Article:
It’s storm season yet again. But we begin this season with different feelings than we’ve had in the past. The nation’s Midwest and northern regions experienced one of the coldest and snowiest winters in history; the West Coast registered some of the warmest weather ever recorded (which has since sparked numerous forest fires) and earthquakes have seemed more prevalent this year along the Pacific coast and Midwest.
This calls for businesses, large and small, to take proactive steps to monitor and prepare for weather-related disasters. And after several horrendous storms and calamities in recent years, more of them are doing just that.
Past events show it pays to be prepared. In 2013, the U.S. incurred $32 billion in financial damages, of which $19 billion was insured, from severe thunderstorms, tornadoes, hail, and winter storms, reports the Swiss Reinsurance Company Ltd.
Here are several tips for becoming proactive storm watchers.
Be a weather-ready organization
Generate and/or upgrade a storm preparedness plan. You may have a disaster recovery or a business continuity plan, but a storm preparedness plan also is advised. In short: Prepare for the unexpected (because as we’ve learned in the last year, the unexpected has become the new norm).
Many companies have a hurricane preparedness plan but consider what you would do if there were a tornado, flood, blizzard, earthquake, ice storm, intense dust storm (known as a haboob) and the like. Even include plans for a fire or water pipe break that could occur in your building. For instance, this past winter, Atlantans and their employers were caught off guard by the sudden ice storm that caused damage and disrupted workplaces for hours. It would pay dividends to plan for such emergencies.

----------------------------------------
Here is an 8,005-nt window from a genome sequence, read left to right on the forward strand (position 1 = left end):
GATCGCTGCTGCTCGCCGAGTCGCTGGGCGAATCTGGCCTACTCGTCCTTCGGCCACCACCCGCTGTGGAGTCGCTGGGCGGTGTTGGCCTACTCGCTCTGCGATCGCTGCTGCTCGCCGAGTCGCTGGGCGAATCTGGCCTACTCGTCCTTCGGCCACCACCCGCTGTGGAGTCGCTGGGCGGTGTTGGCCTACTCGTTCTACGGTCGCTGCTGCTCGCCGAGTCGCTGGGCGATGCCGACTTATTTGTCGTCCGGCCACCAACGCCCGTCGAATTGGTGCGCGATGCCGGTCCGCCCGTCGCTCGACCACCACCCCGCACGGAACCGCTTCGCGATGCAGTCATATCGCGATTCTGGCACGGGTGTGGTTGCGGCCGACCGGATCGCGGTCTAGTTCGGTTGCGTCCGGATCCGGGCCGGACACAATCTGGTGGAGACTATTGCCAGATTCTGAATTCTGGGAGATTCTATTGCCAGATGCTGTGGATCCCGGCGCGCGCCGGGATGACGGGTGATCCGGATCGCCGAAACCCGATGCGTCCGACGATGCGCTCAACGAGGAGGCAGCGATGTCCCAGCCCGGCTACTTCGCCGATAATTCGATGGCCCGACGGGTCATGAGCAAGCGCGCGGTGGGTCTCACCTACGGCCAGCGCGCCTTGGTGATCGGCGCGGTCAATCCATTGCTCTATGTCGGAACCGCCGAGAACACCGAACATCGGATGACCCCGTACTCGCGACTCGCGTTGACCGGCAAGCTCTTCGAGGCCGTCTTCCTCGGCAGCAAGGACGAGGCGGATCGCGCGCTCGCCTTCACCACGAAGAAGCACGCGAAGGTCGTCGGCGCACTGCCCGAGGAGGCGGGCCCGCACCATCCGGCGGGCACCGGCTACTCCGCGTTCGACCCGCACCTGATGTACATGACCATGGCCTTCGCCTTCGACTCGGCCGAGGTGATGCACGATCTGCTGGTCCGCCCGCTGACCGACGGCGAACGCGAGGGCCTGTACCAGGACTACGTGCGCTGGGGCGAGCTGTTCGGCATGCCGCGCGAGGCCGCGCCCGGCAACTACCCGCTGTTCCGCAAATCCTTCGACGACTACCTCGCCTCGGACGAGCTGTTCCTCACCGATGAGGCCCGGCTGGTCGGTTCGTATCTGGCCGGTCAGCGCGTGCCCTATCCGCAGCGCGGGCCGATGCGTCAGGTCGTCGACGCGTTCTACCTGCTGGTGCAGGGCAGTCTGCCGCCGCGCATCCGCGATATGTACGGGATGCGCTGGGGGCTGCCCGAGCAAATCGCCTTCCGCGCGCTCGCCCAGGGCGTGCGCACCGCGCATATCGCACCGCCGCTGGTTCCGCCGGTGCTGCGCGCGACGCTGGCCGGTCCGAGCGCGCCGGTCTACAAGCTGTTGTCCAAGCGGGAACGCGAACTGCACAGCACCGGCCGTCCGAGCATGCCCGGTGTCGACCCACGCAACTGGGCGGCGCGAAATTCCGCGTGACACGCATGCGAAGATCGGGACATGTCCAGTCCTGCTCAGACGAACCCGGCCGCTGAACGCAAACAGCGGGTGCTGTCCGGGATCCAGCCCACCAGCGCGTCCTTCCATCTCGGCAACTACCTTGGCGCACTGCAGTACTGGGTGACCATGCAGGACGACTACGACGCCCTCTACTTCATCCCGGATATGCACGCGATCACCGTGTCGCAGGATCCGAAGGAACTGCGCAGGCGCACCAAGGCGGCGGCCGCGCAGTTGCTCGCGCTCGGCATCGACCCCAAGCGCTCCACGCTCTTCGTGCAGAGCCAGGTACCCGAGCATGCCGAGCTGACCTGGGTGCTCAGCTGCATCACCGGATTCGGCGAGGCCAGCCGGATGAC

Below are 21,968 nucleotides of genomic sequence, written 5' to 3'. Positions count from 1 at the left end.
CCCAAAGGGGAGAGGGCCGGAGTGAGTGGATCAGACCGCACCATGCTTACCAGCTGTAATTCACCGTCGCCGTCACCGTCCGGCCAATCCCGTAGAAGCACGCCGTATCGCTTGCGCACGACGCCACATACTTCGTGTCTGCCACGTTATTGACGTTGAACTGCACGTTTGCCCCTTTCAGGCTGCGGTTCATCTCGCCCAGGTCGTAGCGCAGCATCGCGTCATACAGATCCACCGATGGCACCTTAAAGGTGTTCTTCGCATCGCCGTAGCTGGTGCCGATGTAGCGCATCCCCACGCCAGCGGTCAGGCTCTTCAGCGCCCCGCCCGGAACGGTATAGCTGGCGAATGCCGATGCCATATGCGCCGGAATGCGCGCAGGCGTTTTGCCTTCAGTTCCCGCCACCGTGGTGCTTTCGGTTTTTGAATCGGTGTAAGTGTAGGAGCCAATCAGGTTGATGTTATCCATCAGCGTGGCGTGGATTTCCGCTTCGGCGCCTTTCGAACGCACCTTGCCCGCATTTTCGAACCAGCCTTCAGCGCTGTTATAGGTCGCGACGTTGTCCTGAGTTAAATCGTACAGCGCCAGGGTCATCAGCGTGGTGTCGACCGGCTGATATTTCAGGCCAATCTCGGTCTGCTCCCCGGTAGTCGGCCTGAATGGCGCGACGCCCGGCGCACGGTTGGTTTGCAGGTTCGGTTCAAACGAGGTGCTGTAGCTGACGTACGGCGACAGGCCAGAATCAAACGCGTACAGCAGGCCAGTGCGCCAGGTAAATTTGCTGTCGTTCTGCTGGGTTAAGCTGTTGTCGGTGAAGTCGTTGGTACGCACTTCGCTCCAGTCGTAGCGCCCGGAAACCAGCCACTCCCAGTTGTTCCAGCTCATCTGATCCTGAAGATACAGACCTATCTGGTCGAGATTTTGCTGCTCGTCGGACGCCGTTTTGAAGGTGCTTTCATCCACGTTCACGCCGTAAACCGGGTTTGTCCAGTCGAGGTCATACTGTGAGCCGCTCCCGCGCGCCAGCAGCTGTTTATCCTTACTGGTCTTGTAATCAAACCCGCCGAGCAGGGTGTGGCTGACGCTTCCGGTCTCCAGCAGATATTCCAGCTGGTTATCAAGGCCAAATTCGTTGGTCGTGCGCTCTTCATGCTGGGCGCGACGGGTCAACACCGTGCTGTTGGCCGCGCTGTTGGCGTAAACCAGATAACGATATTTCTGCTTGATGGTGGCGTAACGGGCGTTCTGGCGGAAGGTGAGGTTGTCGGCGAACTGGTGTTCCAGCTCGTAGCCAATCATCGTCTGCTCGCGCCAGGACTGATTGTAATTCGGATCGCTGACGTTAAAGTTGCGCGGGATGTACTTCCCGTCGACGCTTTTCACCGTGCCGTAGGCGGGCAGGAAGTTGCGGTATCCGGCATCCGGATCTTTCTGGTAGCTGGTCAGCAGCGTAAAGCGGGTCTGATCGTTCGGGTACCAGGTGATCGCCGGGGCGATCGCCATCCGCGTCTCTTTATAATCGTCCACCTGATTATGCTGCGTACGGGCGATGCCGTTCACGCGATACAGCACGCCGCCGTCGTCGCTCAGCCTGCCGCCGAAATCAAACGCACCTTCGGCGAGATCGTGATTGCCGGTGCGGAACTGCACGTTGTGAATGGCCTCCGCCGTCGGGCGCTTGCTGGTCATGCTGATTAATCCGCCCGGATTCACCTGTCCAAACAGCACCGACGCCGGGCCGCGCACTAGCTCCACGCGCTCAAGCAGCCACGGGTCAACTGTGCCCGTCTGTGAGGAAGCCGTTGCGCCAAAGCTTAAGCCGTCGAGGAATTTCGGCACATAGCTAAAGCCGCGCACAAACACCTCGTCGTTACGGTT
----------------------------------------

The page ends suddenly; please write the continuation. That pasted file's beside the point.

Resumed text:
Organize a storm plan committee to develop preparations. Besides the chief information officer and/or chief technical officer, the group should include the business continuity director and any members of the business continuity management team. In addition, the chief financial officer, risk-management director, and members of any divisions that could be most affected by a severe storm should also be considered.
What should the plan include? At the outset, determine your risks and what specific severe storms should be covered by the plan. Generally, include those weather-related catastrophes that most affect your region or anywhere you have operations. Know your threats: Don’t forget ice storms or heat-related and drought-related situations as well as flooding possibilities.
Decide what action plans should be developed specifically for periods before, during and after the anticipated weather-related event. Specifically consider any elements for protecting your employees because their safety comes first. Here are other important steps to consider.